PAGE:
Mac crontab: Creating macOS startup jobs with crontab, er, launchd

macOS crontab FAQ: How do I run a Unix job (or shell script) through the macOS crontab facility? I keep trying to edit my Mac crontab file, but my Mac won't save my crontab changes, or run my program.

macOS: crontab, launchd, and launchctl

Many years ago (~2012-2014) I found that the Mac crontab command was deprecated on macOS, and the Apple documentation encouraged you to use their launchd facility. Here’s a blurb from Apple's crontab man page:

“Darwin note: Although cron(8) and crontab(5) are officially supported under Darwin, their functionality has been absorbed into launchd(8), which provides a more flexible way of automatically executing commands. See launchctl(1) for more information.”

It looked like you could still use the Mac crontab facility, as implied by this note in the macOS cron man page:

“The cron utility is launched by launchd(8) when it sees the existence of /etc/crontab or files in /usr/lib/cron/tabs. There should be no need to start it manually.”

However, I was never able to get crontab to work under Mac OS X 10.6, so ... in this tutorial I’ll go with Apple's suggestion and show you how to run your Unix shell scripts and commands with the macOS launchd facility using the launchctl command.

Running a simple command every minute with Mac launchd

For my purposes, I want to run a shell script every minute to ping my websites. If the sites don't respond, I want to be able to notify myself of the problem, perhaps by displaying a dialog from the macOS Unix shell.

To get this running, I followed the steps shown here.

1) Move to the $HOME/Library/LaunchAgents directory

First, open a Mac Terminal window, then cd to this directory:


When I dug around in the Apple documentation, I found there are three main directories you can use with launchd, and that's how I learned about this directory. Here are your three options:

  1. /Library/LaunchDaemons - Put your plist scripts in this folder if your job needs to run even when no users are logged in.
  2. /Library/LaunchAgents - Put your plist scripts in this folder if the job is only useful when users are logged in. (Note: I learned that this has the side-effect of your job being run as 'root' after a system reboot.)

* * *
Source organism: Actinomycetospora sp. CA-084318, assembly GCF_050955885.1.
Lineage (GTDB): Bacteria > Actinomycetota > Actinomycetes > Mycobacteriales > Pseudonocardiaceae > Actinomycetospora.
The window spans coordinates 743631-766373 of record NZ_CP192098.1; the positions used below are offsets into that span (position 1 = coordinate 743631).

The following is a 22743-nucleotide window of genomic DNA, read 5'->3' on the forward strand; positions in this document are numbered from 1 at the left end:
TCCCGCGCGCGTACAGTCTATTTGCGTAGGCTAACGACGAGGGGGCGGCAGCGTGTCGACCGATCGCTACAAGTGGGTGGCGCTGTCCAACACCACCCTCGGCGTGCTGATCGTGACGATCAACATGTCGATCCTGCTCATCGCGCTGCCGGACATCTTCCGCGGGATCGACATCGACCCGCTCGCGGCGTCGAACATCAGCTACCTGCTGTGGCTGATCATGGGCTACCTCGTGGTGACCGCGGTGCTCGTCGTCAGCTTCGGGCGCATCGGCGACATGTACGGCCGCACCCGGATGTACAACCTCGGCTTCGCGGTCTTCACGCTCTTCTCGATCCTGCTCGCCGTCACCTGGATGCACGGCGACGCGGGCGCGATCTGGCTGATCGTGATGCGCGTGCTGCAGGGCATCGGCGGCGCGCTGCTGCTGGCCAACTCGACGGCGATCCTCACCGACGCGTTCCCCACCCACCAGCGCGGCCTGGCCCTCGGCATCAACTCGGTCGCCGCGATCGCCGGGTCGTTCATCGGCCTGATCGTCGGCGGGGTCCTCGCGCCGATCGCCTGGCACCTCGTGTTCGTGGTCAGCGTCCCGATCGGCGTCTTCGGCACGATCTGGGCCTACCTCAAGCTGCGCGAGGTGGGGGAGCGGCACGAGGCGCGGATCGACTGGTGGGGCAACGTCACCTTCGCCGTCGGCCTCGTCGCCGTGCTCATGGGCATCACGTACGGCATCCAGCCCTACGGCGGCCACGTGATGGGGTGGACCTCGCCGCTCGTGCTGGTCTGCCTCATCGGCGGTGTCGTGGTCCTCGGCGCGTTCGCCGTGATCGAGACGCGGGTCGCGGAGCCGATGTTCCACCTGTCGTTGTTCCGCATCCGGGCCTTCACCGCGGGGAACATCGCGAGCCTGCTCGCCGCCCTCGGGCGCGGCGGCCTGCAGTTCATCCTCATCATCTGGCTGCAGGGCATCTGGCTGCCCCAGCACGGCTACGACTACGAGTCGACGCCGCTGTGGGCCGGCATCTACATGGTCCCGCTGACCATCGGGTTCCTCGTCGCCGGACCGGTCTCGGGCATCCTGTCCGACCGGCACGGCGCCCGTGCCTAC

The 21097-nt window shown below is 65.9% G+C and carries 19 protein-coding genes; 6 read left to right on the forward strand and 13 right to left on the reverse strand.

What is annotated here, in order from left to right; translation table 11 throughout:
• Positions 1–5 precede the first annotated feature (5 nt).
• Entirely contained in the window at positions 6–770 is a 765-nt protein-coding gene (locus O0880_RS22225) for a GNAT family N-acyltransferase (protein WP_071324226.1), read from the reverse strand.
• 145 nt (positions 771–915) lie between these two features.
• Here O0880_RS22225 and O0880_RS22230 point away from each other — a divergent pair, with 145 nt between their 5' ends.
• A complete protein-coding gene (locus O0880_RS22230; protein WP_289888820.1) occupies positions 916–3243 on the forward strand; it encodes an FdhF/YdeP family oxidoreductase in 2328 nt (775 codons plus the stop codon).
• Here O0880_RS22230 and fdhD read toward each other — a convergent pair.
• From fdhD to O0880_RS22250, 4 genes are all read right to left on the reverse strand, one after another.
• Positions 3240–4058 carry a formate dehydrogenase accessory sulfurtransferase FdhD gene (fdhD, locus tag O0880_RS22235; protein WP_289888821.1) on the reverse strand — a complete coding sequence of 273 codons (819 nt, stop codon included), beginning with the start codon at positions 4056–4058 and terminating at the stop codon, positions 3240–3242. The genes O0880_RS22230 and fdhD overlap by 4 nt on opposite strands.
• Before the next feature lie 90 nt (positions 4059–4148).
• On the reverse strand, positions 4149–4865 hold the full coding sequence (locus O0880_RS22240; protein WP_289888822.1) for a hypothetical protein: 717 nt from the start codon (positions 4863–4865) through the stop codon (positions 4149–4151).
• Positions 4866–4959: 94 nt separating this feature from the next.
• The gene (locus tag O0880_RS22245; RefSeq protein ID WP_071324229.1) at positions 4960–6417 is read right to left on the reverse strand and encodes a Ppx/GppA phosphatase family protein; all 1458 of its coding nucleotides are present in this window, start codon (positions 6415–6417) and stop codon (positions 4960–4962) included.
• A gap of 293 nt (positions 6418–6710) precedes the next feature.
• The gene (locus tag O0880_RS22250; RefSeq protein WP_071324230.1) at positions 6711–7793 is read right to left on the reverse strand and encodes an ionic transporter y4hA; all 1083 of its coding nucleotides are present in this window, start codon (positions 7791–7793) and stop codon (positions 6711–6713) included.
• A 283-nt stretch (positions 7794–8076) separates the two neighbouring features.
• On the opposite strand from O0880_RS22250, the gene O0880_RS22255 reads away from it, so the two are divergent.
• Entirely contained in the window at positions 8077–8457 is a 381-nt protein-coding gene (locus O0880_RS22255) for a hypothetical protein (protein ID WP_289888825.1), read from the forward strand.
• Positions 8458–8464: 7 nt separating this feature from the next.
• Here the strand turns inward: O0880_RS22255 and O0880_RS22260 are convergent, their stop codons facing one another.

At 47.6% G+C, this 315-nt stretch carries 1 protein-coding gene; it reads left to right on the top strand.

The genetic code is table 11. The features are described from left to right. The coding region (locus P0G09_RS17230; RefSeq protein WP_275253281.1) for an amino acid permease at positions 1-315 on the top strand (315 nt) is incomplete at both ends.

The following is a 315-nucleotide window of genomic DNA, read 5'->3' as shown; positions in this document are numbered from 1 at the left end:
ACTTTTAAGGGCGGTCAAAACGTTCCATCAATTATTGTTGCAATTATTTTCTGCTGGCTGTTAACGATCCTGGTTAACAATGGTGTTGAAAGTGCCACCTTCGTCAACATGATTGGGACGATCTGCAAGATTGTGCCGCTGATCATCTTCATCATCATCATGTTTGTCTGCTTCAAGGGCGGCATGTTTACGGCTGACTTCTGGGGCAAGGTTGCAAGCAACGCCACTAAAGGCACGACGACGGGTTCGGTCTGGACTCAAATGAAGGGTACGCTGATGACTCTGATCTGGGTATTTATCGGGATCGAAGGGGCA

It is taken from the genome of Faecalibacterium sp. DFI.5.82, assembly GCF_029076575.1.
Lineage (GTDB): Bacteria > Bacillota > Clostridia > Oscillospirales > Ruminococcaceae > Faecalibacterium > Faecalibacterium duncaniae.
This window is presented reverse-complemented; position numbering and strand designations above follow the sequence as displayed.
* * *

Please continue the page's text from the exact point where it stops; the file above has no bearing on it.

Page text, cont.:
3. $HOME/Library/LaunchAgents - Put your plist files in this folder if the job is only useful when users are logged in. (When your plist configuration file is placed here, your job will be run under your username.)

Note that when you use the first two directories shown here, you must use the sudo command to edit your files.

To keep this simple and just see how things work initially, my advice is to use the $HOME/Library/LaunchAgents folder until you see how things work, then use the other two system folders if/when necessary.

2) Create a Mac plist file to describe your job

Next, create a Mac plist file in this directory to describe the job you want to run. In my case I fired up vi to edit my file:

vi com.alvin.crontabtest.plist

Following Apple's documentation (and after many errors), I ended up with these contents in my plist file:

<?xml version="1.0" encoding="UTF-8"?>
<!DOCTYPE plist PUBLIC "-//Apple//DTD PLIST 1.0//EN" "">
<plist version="1.0">







This plist file can be read as "Run the script /Users/al/bin/ every 60 seconds, and redirect the standard output and standard error as shown".

A note about the naming convention: Apple strongly encourages you to use the naming convention I've shown here for (a) your filename and (b) your label value. When using the commands that I'm about to show you, you'll refer to the filename and this "label", and they encourage you to follow this naming convention to avoid namespace collisions. Having programmed in Java, this is just like the Java package naming convention, and I have no problems following it.